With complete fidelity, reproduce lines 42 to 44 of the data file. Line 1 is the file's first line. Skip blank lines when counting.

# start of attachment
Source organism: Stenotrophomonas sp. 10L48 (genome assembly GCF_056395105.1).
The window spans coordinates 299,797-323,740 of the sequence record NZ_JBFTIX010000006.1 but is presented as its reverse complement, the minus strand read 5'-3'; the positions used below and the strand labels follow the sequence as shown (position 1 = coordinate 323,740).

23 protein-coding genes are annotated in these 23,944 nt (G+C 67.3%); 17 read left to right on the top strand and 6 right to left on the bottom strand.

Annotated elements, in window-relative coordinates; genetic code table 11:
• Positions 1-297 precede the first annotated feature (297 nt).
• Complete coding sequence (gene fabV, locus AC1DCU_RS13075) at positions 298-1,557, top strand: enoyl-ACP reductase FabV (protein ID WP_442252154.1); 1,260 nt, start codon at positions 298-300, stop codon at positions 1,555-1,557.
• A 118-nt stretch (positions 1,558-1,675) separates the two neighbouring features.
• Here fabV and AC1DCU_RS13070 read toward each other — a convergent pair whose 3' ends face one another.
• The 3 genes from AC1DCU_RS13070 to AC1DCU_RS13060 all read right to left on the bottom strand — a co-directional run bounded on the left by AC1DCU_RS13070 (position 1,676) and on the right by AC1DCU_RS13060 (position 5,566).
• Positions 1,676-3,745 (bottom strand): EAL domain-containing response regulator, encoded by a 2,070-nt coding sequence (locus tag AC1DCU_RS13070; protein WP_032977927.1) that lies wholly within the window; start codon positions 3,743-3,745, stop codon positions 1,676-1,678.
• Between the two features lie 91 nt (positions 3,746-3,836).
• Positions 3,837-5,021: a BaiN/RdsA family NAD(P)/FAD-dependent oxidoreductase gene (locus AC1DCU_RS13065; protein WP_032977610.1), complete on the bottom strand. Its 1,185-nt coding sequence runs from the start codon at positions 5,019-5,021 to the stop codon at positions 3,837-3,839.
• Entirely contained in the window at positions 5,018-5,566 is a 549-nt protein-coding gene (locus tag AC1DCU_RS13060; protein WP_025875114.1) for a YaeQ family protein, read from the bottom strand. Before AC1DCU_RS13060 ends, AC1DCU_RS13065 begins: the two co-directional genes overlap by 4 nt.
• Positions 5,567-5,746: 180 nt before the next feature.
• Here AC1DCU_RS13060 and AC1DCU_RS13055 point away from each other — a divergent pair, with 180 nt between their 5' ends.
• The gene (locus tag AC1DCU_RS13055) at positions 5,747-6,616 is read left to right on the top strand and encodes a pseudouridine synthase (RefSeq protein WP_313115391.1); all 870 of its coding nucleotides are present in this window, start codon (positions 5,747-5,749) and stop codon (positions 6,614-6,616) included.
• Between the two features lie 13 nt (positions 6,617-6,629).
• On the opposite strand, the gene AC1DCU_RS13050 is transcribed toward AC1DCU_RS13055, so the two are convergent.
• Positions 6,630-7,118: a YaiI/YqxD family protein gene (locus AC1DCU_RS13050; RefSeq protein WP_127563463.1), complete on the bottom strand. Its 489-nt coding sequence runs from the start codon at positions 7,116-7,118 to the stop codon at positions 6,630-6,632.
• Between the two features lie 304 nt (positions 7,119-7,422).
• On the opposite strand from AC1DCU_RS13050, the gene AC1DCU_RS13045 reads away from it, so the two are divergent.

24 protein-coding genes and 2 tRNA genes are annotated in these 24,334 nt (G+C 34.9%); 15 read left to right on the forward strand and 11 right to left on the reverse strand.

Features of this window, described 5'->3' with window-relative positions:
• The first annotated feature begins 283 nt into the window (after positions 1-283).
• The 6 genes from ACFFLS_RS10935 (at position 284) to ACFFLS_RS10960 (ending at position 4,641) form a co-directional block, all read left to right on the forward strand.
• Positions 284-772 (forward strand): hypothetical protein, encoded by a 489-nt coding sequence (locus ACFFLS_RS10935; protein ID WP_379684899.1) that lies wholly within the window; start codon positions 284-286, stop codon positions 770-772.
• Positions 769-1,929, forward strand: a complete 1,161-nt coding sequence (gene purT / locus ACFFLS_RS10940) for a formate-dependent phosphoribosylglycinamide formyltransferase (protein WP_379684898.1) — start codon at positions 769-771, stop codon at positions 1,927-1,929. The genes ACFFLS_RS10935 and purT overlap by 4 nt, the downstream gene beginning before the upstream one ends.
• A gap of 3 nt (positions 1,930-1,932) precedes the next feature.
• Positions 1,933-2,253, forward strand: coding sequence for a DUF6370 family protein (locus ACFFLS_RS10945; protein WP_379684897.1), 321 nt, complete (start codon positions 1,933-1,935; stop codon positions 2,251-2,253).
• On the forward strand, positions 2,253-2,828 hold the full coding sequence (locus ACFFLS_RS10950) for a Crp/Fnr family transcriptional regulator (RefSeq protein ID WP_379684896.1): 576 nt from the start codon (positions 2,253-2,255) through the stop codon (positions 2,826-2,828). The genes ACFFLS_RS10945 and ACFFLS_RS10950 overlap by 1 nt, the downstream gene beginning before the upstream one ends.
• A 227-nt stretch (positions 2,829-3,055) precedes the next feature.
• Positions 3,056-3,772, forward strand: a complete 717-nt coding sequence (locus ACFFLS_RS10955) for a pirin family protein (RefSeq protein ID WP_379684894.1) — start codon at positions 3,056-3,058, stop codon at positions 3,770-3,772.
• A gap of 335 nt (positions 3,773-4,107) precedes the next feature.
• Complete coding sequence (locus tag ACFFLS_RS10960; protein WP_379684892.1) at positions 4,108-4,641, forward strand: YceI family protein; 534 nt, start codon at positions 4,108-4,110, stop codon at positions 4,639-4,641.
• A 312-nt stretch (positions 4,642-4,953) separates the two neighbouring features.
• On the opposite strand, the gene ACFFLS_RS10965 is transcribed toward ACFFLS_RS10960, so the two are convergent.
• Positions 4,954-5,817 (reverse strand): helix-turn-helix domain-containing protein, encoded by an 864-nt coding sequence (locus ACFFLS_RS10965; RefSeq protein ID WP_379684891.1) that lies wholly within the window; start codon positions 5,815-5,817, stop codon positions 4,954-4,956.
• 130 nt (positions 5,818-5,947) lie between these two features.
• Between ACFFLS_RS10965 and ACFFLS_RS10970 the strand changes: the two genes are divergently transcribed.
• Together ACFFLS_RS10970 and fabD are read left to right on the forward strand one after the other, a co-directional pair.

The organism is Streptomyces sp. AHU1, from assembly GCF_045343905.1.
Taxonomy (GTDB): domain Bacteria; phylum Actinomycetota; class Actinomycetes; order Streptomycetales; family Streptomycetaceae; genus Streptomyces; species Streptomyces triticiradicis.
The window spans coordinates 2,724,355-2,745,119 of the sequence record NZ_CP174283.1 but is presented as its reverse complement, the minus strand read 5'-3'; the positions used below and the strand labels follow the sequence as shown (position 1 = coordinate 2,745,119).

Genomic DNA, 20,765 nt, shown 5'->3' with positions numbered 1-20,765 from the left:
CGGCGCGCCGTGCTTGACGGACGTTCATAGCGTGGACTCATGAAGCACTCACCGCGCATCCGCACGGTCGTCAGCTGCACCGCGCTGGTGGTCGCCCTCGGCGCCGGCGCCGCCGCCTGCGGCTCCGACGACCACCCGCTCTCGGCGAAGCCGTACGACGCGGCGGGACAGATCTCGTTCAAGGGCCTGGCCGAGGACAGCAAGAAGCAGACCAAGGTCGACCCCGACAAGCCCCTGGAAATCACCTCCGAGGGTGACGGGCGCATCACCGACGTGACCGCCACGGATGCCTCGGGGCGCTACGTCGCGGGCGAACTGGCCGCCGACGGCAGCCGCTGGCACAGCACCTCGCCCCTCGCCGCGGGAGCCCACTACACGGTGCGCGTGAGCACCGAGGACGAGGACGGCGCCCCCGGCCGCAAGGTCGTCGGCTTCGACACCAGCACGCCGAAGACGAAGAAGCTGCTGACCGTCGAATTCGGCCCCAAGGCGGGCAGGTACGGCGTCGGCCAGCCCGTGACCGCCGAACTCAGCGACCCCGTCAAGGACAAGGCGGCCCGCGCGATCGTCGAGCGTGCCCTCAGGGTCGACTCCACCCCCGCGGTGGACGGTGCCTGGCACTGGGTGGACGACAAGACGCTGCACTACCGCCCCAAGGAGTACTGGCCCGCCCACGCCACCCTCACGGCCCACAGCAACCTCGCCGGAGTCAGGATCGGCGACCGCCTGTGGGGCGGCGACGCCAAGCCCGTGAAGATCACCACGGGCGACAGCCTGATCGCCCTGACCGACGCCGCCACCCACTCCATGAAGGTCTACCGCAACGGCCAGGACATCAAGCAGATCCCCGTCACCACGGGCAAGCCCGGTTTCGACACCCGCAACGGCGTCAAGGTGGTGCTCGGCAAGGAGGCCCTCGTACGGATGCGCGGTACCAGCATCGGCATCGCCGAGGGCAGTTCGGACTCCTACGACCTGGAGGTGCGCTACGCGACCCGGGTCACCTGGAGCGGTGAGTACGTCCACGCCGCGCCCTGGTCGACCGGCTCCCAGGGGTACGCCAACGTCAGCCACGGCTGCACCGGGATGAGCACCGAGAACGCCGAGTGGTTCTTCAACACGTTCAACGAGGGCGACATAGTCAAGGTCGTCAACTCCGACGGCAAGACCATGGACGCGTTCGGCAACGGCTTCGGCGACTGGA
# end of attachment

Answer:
Taxonomy (GTDB): domain Bacteria; phylum Actinomycetota; class Actinomycetes; order Streptomycetales; family Streptomycetaceae; genus Streptomyces; species Streptomyces triticiradicis.
The window spans coordinates 2,724,355-2,745,119 of the sequence record NZ_CP174283.1 but is presented as its reverse complement, the minus strand read 5'-3'; the positions used below and the strand labels follow the sequence as shown (position 1 = coordinate 2,745,119).

Genomic DNA, 20,765 nt, shown 5'->3' with positions numbered 1-20,765 from the left: